Judas hanging from a tree with the " thirty pieces of silver " spilling from the bag beneath his feet. The cross has the form of a processional cross and stands upon a splayed foot. The head of Christ is upright, the arms are stretched horizontally and the feet side by side.
Our Lady and St John are placed together to the right of the Crucified while Longinus, dressed a n Roman soldier. pre pares to pierce the side on the left. Now this is exceptional if not unique. In all other crucifixions (known to the writer) Longinus opens the wound on the right.
THE Eastern type, in which
Christ is bearded and wears the long sleeveless robe, the colobium, is exemplified in a manuscript illustrated by the monk Rabula in his monastery in Mesopotamia in 586A.D, This is now in Florence. Here Longinus has his counterpart in Stephaton who lifts the sponge, dipped in vinegar, upon a long reed. The thieves are bound to their crosses with ropes and have their tunics rolled down to the waist.
The scene has all the narrative detail beloved of the Oriental mind and includes the soldiers dicing at the foot of the ,cross for possession of the seamless coat.
Our Lady raises her hands under a fold of her cloak. the accepted attitude of grief, and the gesture is repeated by the women on the opposite side. The sun and the moon are depicted and a vague suggestion of hills in the background.
The oldest monumental painting t ;I the crucifixion is a fresco upon the wall of a chapel that opens From the sanctuary in the very ancient church in Rome no known as Santa Maria Antique. The fresco dates from the middle of the eighth century and its composition shows a simplified form )f Rabula's manuscript and quite possibly was copied from it.
From the seventh to the ninth sentury Rome was more of an Eastern than a Western city. Due o the Arab invasions and later to the Iconoclastic persecutions I housands of monks fled to Rome.
Many of these refugees found a home in the monastery attached to this church (for the popes were anti-iconoclastic and supporters of representational art) and they covered its walls with paintings which now form a valuable school for the study of Christian art in that difficult period.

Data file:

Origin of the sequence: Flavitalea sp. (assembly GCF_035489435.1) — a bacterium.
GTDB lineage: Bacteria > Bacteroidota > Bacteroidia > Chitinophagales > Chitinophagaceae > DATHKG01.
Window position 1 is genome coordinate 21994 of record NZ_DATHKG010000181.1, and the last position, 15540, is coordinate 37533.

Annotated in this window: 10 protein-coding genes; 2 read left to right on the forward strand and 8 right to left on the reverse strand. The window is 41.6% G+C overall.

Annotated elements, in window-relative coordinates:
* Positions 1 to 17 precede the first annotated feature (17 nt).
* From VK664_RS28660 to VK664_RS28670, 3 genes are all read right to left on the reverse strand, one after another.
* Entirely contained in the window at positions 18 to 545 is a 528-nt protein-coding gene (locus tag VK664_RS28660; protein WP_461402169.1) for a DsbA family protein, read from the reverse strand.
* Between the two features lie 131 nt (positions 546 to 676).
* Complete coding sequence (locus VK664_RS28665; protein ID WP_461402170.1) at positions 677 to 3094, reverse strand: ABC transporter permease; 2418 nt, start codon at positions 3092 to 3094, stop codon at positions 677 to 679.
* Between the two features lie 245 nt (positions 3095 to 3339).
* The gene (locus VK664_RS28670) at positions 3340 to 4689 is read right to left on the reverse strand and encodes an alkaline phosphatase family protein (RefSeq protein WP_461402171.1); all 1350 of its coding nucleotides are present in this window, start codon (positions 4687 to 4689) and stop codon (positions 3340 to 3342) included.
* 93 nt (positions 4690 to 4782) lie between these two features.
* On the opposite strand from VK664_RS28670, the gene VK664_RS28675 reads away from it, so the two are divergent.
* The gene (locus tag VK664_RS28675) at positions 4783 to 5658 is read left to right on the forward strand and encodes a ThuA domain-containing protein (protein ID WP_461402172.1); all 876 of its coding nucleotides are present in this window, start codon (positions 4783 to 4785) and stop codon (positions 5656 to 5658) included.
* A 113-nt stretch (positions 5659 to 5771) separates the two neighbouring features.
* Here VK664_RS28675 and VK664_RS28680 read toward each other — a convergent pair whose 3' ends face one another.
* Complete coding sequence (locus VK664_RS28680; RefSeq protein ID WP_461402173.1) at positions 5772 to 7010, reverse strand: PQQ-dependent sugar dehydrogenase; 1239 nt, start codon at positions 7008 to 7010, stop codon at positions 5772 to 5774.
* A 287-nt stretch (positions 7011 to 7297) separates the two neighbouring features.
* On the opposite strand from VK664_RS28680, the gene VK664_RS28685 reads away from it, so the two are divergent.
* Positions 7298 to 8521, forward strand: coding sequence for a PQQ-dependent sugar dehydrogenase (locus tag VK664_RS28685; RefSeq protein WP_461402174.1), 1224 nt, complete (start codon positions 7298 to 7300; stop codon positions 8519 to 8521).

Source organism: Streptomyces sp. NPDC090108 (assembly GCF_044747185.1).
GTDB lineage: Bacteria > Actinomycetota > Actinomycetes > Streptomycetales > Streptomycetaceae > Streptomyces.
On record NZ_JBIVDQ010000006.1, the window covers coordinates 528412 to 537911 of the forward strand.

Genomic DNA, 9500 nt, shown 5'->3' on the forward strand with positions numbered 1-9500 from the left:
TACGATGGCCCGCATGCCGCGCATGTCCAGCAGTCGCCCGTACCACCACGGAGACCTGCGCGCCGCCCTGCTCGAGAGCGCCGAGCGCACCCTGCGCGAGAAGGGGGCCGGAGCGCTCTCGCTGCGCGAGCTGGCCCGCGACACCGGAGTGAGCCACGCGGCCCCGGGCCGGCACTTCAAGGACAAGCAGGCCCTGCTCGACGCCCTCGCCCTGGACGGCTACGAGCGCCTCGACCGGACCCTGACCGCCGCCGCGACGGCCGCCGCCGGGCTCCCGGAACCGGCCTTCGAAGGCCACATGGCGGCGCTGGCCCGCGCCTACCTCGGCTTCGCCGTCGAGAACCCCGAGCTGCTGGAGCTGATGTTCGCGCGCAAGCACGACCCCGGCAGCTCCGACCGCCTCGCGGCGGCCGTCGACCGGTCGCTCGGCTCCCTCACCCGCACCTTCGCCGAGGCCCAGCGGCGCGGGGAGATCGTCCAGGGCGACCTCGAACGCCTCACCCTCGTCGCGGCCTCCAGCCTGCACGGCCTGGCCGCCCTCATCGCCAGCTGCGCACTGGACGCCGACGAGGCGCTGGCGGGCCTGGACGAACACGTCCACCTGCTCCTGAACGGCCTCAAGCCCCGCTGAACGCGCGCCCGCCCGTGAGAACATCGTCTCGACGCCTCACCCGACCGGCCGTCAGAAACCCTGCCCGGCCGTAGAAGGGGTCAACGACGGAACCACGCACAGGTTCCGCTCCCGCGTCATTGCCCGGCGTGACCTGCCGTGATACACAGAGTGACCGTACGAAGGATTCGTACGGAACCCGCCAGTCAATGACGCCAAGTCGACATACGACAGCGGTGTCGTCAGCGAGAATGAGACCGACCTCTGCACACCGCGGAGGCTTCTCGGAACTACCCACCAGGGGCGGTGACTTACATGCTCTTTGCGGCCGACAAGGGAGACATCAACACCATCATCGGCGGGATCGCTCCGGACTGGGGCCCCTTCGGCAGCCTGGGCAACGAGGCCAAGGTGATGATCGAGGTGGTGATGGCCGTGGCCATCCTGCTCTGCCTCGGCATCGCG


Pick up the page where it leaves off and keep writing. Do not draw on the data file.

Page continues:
From the ninth to the twelfth century it is to the illuminated manuscripts and to the carved ivories that the student must turn and fortunately many fine examples still exist.
PHYSICAL ASPECT DURING all the early centuries there. was little emphasis in representations of
the crucifixion upon the physical aspect of Christ's death: the suffering was sublimated to its purpose. Perhaps the loveliest example of this conception is to be found in the magnificient twelfth century window in the cathedral at Poitiers : Our Lord's eyes are open, there is no contortion of the limbs while the outstretched hands suggest the wide embrace of a divine love that no suffering could conquer.
Today when religious persecution, and martyrdom, are no longer legendary but only too real and too frequent the Christian finds again his strength and his consolation in the triumph of the cross.
The. Kingship of Christ is reaffirmed : that king Whose throne was a Tree. And it may he that Christian art which for so many centuries expressed the mind and the teaching of the Church will return for inspiration
to its ancient heritage.
When the modern pilgrim goes down into the catacombs of Rome he finds that altars are rebuilt in the sanctuaries and upon the altars are beautiful caeicifixies of green and gilded bronze where Christ is the Christ of the early centuries : bearded, with hair that touches His shoulders Ile wears the long robe, the colobium, while from the arms of the cross hang the letters Alpha and Omega for is He not now, as ever, the First and the Last .